THE BLOG
11/11/2013 06:55 GMT | Updated 23/01/2014 18:58 GMT

British Children Are Not Alone

The UK scores very badly in terms of our children's connection to Nature - right near the bottom of the league table. So it is tempting to think that in the rest of the world children are much better connected. But the table is relative - and the problem is global.

The UK scores very badly in terms of our children's connection to Nature - right near the bottom of the league table. So it is tempting to think that in the rest of the world children are much better connected. But the table is relative - and the problem is global.

Making PROJECT WILD THING, I travelled to remote northern Ethiopia. Even in this relatively remote corner of the world, the village children I spoke to could recognise almost as many of the 50 international brand names and logos as I tested on their British counterparts. They even recognized brands that have no presence in their country - let alone in their village. The lure and presence of brands is ubiquitous. At the same time, they struggled to identify local species, including some that are endangered.

Last week Ian Dunn, CEO of the Galapagos Conservation Trust wrote to me. "Project Wild Thing is relevant not just in the UK but worldwide. In Galapagos the very real need to preserve this iconic World Heritage Site means that access to the National Park is strictly controlled, impacting the ability of local children to freely explore the natural world around them."

In other words, the iconic national park and marine reserve that houses inspirational creatures such as the marine iguana and the Galapagos Tortoise is closed to local children.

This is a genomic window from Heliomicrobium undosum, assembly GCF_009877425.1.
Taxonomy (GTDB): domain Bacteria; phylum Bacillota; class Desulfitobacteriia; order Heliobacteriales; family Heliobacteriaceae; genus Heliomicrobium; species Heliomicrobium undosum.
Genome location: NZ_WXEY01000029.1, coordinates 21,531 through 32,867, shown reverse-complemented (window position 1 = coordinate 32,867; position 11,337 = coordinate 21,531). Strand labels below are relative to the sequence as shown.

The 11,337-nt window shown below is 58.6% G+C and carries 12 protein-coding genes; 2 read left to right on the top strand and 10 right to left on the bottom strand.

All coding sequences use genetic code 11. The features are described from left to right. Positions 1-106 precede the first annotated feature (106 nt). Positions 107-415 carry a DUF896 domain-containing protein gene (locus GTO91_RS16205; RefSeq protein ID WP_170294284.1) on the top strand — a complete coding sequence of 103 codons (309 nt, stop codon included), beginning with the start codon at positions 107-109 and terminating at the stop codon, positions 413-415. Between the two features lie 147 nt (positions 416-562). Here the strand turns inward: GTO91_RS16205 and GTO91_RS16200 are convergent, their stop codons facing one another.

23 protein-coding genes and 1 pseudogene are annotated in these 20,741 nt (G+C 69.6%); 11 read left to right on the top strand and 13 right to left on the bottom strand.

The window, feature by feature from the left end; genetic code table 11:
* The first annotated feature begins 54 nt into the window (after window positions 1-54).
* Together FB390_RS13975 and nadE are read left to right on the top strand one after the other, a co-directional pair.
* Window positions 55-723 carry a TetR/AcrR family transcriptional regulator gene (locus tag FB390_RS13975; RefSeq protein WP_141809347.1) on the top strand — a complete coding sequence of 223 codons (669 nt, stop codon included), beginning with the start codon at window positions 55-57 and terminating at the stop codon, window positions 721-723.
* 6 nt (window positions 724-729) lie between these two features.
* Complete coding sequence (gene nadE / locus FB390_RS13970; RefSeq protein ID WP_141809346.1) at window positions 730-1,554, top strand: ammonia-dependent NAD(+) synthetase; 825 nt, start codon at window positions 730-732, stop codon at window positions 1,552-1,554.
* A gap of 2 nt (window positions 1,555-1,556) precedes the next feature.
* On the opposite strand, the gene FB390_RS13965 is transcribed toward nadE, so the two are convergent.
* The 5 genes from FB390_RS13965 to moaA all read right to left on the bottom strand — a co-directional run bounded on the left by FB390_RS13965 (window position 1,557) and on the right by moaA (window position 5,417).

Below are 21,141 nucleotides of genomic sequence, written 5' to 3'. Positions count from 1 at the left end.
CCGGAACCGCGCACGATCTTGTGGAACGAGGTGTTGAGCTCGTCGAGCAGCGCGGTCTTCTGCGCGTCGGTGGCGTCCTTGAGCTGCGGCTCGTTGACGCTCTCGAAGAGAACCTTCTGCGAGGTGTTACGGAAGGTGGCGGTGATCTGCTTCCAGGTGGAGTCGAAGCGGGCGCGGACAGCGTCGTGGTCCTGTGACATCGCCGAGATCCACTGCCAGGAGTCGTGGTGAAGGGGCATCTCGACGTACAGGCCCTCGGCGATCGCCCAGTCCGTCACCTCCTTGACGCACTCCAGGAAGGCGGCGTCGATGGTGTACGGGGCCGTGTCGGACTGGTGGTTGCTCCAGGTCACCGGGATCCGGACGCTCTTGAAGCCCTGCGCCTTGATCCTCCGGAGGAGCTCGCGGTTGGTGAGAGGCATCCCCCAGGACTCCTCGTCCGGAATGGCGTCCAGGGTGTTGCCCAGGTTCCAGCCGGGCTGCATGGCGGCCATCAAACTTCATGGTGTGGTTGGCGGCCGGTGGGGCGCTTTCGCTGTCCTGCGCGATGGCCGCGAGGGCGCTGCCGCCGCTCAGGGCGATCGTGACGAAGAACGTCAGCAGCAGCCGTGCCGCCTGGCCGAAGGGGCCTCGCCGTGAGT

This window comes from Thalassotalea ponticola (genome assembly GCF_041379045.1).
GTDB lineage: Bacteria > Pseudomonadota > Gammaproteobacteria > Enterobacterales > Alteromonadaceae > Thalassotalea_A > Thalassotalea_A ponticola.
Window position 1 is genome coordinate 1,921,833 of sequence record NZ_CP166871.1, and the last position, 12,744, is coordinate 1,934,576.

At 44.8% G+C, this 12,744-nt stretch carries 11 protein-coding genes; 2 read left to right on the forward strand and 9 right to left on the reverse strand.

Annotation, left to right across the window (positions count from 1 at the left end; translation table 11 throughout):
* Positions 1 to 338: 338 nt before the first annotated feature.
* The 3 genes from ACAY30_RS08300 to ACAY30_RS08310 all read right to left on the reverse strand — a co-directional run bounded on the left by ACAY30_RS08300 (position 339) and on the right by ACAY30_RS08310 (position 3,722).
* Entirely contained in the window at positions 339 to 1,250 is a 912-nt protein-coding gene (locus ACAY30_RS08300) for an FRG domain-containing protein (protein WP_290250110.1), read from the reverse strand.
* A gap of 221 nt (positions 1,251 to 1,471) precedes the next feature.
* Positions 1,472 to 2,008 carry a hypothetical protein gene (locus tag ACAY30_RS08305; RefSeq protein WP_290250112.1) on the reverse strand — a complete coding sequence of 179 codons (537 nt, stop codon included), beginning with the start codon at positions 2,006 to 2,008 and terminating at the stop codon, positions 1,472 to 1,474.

Local people are best placed to conserve environments. People fight to protect the natural world if they feel a connection to species and places. To conserve the Galapagos, local children must feel part of the ecosystem - not an eyesore to be hidden away while VIP tourists take photos.

There seems to be an international appetite for something - anything - to get children back to nature. In America, Richard Louv's Children & Nature Network has an enormous reach and influence. Melbourne-based Kids in Nature gets children out and bushwalking. China, where many children in cities are starved of nature and myopia rates are exceptionally high, has the wonderful Friends of Nature charity in Shanghai.

There has been international interest in our film, too. We have had enquiries from all over: Canada, the US, Hungary, Australia, South Korea, Costa Rica and more. TV broadcasts are scheduled in Russia and South Korea. I'm looking forward to hearing my children dubbed in Russian...

Wherever you live, you can be a Marketing Director for Nature.

www.projectwildthing.com